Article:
South African Election Results: 2014 vs 2019 Predictions
By Joburg Post
The Institute of Race Relations has published its final pre-election poll for the 2019 election season, bringing the total number of polls published this year to nine.
Pre-election polls are not a prediction for election outcomes, but rather provide a snapshot for how the electorate is swinging over the survey period.
However, previous election results have shown that these polls can be fairly accurate – with Ipsos’ poll results in 2016 coming within a percentage point of the final results for all parties.
Between January and May 2019, several research and data analytic groups have conducted elections polls, including those from Ipsos and the IRR.
While the methodologies of these polls vary greatly, they all paint similar pictures of what is happening among the local electorate – an apparent drop in support for the ANC, flat to negative support for the DA, and a sharp gain for the EFF.
There also appears to be a marked sense of apathy among voters, particularly young voters, leading to concerns over a low turnout, which can potentially distort the overall picture, leading to big jumps or declines in the proportions of the vote won nationally and provincially.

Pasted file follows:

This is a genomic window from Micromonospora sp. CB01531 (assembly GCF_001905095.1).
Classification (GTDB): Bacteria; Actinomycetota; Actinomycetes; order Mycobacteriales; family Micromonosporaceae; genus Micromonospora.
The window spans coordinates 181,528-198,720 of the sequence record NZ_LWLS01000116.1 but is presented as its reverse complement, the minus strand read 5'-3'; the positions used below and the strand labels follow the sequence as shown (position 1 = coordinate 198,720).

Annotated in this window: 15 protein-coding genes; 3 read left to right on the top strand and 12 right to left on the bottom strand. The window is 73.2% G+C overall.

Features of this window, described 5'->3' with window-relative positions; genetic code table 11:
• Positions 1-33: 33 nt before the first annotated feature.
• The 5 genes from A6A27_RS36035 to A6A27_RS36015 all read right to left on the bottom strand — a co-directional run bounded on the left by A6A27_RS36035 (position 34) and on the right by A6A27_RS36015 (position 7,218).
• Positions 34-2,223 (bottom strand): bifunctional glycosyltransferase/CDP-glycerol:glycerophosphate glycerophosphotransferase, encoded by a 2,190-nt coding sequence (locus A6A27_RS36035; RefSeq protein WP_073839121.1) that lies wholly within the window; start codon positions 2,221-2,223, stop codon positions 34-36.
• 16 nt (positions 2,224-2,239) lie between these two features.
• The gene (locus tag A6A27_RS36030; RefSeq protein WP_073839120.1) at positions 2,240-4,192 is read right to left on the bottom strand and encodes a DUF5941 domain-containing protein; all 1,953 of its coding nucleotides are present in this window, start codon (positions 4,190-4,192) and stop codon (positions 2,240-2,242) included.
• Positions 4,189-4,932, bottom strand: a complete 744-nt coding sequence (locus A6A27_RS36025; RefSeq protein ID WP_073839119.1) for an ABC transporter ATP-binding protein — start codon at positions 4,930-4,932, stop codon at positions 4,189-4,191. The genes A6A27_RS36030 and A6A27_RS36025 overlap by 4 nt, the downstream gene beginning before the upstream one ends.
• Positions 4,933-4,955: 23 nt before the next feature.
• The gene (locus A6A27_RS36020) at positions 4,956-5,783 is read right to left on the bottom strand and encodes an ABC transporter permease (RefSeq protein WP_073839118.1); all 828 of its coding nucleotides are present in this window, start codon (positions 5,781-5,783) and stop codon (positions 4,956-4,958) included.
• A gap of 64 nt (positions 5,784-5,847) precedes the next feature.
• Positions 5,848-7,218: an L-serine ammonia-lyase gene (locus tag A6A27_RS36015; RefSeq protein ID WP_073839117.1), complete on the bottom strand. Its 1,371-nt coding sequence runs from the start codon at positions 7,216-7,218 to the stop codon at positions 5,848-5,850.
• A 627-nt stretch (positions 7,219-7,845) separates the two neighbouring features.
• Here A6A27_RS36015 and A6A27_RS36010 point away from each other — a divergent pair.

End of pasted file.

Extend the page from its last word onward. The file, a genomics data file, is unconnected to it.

The graphs below outline how the 2019 predictions for the elections differ from 2014. The data deals with raw numbers, ie not adjusted for voter turnout scenarios, or registered voters that took part in the various polls.
Further insights into the data are provided below.
The IRR has conducted polls since 2018, but only the 2019 surveys are presented above.
Overall, the group’s raw data shows that voters are likely to punish the ANC in the coming election, with support levels expected to drop significantly.
The IRR’s findings are optimistic about the DA’s prospects, showing the lowest declines, and the most recent poll even pointing to a gain in party support. On trend, however, the polls show a large jump in support for the EFF.
According to the IRR, using historic voter turnout figures, the most likely turnout in the 2019 elections will be around 70%. This is also the number touted by many of the other research groups.
In a 70% turnout scenario, ANC support would improve to 53%, with the DA at 24%. However, with a lower turnout, the EFF would decline to 14%.